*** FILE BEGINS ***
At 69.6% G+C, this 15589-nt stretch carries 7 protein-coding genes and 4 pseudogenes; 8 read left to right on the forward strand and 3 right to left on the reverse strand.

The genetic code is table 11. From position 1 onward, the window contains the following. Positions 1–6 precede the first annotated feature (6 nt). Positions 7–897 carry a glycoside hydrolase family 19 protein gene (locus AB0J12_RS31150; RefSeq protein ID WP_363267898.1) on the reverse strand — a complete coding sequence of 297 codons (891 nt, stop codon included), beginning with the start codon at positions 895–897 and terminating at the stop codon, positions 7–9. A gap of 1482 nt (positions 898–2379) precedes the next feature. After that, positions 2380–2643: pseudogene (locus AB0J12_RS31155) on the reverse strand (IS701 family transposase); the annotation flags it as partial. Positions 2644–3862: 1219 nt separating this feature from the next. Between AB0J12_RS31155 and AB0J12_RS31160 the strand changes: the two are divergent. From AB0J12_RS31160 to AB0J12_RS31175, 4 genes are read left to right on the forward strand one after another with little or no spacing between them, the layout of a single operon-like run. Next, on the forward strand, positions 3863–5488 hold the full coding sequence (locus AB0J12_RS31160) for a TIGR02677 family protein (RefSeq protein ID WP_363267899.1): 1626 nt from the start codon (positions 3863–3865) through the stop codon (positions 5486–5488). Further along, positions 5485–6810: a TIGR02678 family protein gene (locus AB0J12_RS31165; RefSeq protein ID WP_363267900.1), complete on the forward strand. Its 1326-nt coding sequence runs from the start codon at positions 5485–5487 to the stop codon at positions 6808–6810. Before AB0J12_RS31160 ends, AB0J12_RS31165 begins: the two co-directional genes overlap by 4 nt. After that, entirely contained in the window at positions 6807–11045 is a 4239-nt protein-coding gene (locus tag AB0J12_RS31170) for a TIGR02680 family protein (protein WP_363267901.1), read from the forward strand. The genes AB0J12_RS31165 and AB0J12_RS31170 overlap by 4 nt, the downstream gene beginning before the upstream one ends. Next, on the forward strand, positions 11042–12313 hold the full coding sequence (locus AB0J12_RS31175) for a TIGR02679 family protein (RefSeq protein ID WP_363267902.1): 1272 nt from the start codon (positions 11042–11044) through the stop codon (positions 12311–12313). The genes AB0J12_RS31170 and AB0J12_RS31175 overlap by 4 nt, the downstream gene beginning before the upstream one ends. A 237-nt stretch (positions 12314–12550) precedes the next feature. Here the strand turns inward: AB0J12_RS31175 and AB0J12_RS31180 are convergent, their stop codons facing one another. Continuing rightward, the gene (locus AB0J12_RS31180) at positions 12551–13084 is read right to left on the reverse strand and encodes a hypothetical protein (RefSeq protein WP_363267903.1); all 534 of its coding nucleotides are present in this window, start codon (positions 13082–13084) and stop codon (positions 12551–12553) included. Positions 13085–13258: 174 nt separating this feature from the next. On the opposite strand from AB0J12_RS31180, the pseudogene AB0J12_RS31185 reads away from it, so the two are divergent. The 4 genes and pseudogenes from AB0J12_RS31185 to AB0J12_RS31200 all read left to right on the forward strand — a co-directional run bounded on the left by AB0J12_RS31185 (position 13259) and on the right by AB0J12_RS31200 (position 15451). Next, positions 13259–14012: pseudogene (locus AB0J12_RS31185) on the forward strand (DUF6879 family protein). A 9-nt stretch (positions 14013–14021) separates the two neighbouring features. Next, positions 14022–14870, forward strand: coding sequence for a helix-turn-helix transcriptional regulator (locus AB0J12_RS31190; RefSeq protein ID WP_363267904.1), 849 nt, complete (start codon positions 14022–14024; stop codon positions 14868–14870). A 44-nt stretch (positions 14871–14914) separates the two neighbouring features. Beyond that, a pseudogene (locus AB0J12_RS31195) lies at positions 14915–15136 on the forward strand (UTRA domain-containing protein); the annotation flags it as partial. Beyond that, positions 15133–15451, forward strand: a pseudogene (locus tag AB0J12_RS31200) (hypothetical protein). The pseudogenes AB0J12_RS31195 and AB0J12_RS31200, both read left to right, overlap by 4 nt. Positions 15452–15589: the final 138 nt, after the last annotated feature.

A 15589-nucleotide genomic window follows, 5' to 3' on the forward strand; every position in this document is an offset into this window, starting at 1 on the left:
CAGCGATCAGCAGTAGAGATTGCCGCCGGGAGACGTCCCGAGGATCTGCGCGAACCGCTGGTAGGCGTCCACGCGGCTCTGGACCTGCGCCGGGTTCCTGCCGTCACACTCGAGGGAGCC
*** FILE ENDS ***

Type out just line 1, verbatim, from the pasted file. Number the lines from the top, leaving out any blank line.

At 69.6% G+C, this 15589-nt stretch carries 7 protein-coding genes and 4 pseudogenes; 8 read left to right on the forward strand and 3 right to left on the reverse strand.